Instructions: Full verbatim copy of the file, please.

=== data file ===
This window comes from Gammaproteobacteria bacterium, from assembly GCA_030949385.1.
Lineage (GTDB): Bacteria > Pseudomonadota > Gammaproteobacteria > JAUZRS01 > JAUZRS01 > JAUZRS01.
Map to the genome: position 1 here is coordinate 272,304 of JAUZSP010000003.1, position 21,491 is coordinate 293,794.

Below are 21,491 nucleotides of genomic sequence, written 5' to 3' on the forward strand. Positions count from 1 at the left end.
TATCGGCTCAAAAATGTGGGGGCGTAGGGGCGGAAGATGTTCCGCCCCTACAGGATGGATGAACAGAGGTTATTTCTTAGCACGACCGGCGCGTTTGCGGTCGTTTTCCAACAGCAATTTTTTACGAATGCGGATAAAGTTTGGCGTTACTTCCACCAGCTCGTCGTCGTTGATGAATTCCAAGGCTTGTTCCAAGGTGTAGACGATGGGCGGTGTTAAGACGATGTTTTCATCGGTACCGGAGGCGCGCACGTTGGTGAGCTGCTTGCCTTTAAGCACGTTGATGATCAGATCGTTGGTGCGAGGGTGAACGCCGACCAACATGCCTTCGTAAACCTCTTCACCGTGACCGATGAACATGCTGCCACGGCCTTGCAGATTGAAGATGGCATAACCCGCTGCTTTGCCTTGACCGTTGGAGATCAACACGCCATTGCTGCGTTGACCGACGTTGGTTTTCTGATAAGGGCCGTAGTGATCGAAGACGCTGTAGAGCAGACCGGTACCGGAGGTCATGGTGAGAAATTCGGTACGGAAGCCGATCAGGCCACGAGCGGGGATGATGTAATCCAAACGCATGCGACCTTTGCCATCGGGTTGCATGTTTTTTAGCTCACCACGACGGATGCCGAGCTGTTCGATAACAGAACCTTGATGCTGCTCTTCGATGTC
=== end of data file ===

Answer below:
This window comes from Gammaproteobacteria bacterium, from assembly GCA_030949385.1.
Lineage (GTDB): Bacteria > Pseudomonadota > Gammaproteobacteria > JAUZRS01 > JAUZRS01 > JAUZRS01.
Map to the genome: position 1 here is coordinate 272,304 of JAUZSP010000003.1, position 21,491 is coordinate 293,794.

Below are 21,491 nucleotides of genomic sequence, written 5' to 3' on the forward strand. Positions count from 1 at the left end.
TATCGGCTCAAAAATGTGGGGGCGTAGGGGCGGAAGATGTTCCGCCCCTACAGGATGGATGAACAGAGGTTATTTCTTAGCACGACCGGCGCGTTTGCGGTCGTTTTCCAACAGCAATTTTTTACGAATGCGGATAAAGTTTGGCGTTACTTCCACCAGCTCGTCGTCGTTGATGAATTCCAAGGCTTGTTCCAAGGTGTAGACGATGGGCGGTGTTAAGACGATGTTTTCATCGGTACCGGAGGCGCGCACGTTGGTGAGCTGCTTGCCTTTAAGCACGTTGATGATCAGATCGTTGGTGCGAGGGTGAACGCCGACCAACATGCCTTCGTAAACCTCTTCACCGTGACCGATGAACATGCTGCCACGGCCTTGCAGATTGAAGATGGCATAACCCGCTGCTTTGCCTTGACCGTTGGAGATCAACACGCCATTGCTGCGTTGACCGACGTTGGTTTTCTGATAAGGGCCGTAGTGATCGAAGACGCTGTAGAGCAGACCGGTACCGGAGGTCATGGTGAGAAATTCGGTACGGAAGCCGATCAGGCCACGAGCGGGGATGATGTAATCCAAACGCATGCGACCTTTGCCATCGGGTTGCATGTTTTTTAGCTCACCACGACGGATGCCGAGCTGTTCGATAACAGAACCTTGATGCTGCTCTTCGATGTC